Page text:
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3-mile Oil Slick in the Gulf Confirmed as BP Oil from 2010 Spill
Thought the 2010 Gulf oil disaster was over? Think again.
A 3-mile oil slick detected in the Gulf last month has been confirmed as oil from the 2010 Gulf oil disaster, according to Coast Guard reports. The slick illustrates what NWF has said all along—that the long-term effects of the spill are unknown and ongoing, and that BP must be held accountable to the fullest extent of the law until the ecology and economy of the Gulf has been restored.
Drilling experts are claiming it’s unlikely that BP’s Macondo well is leaking again and the Coast Guard feels the residual oil “does not pose a risk to the shoreline,” but the slick is nonetheless a cause for concern for the wildlife and ecosystem of the Gulf—especially considering recent media reports suggesting BP has proposed a settlement offer that is significantly less than half of what it would face at trial.
Alarmingly, BP is attempting to once again shirk responsibility for causing the largest environmental disaster in U.S. history, purportedly offering a sum less than $20 billion. An amount so low would be inadequate to repair the Gulf and would allow the oil giant – which netted $25.7 billion in 2011 – to escape paying what is required by law, what it can afford and what is fair in a case with such egregious environmental damage.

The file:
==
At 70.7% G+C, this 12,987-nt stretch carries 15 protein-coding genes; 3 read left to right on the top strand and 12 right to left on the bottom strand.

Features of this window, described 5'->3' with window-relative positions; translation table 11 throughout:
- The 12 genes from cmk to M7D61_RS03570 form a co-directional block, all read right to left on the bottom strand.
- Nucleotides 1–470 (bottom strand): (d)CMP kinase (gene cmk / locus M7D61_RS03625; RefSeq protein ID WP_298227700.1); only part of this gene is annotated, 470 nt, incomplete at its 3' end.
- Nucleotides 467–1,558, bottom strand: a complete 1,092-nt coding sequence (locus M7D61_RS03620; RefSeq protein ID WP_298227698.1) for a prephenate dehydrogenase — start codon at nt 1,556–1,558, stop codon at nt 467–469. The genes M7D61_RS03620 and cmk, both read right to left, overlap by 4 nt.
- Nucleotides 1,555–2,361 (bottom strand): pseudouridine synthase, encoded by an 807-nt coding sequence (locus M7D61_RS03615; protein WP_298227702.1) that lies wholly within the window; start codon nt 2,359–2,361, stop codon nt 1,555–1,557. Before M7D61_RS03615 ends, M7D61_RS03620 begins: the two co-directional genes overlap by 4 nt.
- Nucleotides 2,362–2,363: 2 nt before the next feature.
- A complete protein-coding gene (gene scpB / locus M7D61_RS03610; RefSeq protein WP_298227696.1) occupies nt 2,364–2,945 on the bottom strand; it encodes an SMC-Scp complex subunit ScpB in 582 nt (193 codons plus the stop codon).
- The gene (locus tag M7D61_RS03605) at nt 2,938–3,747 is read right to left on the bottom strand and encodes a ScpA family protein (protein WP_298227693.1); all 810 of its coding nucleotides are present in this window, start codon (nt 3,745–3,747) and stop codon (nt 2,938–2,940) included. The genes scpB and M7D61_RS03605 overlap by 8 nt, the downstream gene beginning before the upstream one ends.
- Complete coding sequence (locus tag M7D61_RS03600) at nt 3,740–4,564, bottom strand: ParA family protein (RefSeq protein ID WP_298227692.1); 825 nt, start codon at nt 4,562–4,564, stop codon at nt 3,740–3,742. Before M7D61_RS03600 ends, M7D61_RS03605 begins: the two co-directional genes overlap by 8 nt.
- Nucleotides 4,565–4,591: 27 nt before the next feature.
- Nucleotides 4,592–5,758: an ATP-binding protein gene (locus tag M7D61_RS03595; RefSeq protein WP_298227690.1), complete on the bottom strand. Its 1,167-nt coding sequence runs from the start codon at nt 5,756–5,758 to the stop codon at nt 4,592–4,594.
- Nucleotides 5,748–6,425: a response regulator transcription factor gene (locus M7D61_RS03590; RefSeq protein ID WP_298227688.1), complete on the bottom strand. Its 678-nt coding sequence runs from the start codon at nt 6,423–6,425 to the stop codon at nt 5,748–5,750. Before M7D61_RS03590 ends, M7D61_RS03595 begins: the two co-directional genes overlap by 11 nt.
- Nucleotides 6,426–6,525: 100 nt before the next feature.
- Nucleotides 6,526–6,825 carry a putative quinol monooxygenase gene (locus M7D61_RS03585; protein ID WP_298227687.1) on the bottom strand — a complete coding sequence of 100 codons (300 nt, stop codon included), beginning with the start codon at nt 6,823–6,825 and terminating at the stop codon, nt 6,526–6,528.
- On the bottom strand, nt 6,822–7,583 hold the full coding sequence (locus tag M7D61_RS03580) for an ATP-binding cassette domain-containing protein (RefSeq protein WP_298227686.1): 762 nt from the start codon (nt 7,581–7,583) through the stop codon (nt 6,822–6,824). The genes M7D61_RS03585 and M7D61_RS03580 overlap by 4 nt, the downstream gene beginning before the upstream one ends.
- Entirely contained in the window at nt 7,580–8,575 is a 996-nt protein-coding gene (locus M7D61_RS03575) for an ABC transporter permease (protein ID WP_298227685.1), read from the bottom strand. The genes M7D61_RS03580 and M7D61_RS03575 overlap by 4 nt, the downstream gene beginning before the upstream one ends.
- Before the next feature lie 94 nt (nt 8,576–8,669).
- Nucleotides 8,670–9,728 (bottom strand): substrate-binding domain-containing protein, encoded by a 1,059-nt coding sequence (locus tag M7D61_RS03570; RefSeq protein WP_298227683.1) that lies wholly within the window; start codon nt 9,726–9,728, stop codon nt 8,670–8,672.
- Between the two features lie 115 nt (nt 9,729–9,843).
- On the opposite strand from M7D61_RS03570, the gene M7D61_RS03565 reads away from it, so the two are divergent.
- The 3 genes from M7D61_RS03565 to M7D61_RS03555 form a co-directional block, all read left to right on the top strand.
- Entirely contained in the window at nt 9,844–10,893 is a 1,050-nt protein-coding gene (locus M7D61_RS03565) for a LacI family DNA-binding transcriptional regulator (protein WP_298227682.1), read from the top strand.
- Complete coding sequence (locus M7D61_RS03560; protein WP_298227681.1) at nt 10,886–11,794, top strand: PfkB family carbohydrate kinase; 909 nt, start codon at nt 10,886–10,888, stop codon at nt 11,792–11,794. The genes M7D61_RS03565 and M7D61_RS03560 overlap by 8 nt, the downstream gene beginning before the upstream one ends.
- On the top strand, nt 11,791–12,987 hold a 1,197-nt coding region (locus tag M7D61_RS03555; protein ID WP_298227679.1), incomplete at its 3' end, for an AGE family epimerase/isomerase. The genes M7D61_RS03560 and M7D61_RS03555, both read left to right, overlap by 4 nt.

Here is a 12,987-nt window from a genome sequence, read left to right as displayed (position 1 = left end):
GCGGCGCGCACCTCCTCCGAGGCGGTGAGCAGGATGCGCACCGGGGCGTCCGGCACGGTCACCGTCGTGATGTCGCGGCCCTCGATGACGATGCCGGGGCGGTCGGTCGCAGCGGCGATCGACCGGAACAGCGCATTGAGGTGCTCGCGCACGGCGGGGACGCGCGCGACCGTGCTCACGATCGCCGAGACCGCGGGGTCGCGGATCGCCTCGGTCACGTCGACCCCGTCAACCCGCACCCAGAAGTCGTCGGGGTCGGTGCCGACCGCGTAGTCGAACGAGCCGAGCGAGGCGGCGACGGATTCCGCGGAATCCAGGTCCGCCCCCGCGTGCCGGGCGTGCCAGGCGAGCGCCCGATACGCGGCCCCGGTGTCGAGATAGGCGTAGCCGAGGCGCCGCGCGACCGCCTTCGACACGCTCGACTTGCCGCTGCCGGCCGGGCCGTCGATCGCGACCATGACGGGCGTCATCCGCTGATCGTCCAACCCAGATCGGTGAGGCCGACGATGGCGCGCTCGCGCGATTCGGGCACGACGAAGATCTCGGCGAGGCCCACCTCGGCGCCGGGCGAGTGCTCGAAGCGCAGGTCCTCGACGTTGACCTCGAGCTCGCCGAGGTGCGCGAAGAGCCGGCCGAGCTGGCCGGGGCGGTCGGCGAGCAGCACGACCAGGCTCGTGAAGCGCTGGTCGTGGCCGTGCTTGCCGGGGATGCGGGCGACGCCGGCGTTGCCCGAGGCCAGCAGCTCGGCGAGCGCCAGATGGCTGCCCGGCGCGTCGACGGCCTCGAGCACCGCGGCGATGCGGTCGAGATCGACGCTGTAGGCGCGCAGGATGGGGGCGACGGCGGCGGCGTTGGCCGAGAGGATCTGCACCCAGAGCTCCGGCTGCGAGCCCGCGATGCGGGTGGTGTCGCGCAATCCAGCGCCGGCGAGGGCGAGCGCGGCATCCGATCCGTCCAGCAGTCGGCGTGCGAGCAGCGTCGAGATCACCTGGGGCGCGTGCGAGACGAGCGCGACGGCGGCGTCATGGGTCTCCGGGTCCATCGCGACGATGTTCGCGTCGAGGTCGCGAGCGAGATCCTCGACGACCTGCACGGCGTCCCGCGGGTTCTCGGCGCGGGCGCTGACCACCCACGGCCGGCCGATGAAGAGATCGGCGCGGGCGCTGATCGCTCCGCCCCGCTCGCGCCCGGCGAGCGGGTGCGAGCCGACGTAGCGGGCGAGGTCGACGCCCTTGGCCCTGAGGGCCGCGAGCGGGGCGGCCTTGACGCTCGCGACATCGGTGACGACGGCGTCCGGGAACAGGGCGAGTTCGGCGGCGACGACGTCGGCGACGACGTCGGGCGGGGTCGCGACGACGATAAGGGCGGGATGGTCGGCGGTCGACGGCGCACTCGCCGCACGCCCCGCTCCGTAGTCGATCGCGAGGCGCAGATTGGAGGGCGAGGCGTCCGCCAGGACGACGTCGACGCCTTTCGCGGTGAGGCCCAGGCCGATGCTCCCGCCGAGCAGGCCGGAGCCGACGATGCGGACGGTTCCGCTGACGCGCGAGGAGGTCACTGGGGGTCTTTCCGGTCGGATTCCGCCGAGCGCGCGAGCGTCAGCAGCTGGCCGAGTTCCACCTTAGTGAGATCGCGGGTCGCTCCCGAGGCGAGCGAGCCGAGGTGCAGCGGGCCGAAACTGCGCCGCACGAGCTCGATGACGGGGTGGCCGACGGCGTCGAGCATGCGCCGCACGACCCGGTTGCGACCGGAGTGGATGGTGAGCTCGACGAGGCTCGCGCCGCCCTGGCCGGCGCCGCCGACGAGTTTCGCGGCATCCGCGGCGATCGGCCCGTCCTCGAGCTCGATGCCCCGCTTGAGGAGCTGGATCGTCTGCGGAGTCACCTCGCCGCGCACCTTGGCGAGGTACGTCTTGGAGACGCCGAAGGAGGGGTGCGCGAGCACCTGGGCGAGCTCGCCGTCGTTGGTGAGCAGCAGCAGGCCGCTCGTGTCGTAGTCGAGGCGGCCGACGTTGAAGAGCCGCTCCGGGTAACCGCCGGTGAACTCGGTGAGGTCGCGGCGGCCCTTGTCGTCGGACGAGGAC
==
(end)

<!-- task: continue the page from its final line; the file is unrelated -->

Hold BP Accountable for Ongoing Effects to Wildlife and Habitat
Yesterday, NWF called on Attorney General Eric Holder to ensure BP is held fully responsible for its involvement in the 2010 Gulf oil disaster. We continue to not only monitor the spill’s effects on the ecosystem, but to follow up on holding BP responsible. Because despite BP’s advertising campaigns to the contrary, the Gulf is still reeling from the oil disaster.
We may not know the full impact of the oil on the Gulf for years to come, but we do know that the oil:
- Continues to show up on beaches in the form of tar balls and tar mats;
- Severely impacted bird nesting habitat;
- Negatively affected endangered sea turtles;
- Is probably at least partly responsible for a spate of dolphin deaths;
- Sped marsh erosion in heavily impacted areas;
- May have harmed plankton, a key link in the ocean food web.
It’s time for BP to stop stalling, pay up and make the Gulf whole. The sooner full payment happens, the sooner environmental and economic restoration can begin for this region. We owe it to our Gulf of Mexico – one of our national treasures – to make sure BP does right for the people, wildlife and habitat of this region.
Please like & tweet this post to help spread the word that despite BP’s big money propaganda, the Gulf’s not clean and the job’s not done!